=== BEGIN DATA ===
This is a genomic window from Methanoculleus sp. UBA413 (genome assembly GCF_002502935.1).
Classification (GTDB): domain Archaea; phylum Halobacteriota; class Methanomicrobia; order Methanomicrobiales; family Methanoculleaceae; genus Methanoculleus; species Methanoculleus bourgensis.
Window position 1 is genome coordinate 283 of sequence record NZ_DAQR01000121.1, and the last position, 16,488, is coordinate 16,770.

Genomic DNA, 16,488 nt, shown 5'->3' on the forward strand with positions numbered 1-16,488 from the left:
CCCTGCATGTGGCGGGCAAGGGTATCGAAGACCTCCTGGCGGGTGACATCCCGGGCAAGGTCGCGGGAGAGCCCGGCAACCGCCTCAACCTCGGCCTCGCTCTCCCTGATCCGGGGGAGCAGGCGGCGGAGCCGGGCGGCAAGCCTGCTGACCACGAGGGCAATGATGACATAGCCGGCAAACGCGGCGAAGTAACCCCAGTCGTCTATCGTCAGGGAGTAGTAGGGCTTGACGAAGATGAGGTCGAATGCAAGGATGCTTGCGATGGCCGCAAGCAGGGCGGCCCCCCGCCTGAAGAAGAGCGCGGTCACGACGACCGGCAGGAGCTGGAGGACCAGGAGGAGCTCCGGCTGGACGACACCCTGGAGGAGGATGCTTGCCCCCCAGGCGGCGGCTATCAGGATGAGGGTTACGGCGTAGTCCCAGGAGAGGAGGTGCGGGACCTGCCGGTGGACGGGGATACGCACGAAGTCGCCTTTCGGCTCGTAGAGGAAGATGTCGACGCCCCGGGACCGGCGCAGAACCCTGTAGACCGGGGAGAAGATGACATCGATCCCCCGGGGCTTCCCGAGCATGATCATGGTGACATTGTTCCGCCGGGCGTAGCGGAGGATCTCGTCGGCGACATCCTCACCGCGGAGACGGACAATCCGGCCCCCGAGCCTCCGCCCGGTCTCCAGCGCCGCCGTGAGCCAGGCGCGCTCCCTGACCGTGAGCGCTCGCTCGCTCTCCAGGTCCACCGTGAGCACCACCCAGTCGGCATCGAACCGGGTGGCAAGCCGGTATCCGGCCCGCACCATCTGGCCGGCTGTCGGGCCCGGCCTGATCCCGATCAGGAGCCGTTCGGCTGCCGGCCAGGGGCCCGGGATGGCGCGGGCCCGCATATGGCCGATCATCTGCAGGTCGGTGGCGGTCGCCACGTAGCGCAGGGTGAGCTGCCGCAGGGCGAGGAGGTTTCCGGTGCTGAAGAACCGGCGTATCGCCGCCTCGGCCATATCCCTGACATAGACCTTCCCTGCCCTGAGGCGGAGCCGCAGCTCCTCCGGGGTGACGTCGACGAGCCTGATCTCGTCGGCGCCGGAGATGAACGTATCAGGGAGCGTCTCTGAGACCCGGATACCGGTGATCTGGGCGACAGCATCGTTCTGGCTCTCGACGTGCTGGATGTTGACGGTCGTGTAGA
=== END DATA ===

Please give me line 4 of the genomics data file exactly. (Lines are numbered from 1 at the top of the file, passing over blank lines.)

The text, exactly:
Genomic DNA, 16,488 nt, shown 5'->3' on the forward strand with positions numbered 1-16,488 from the left: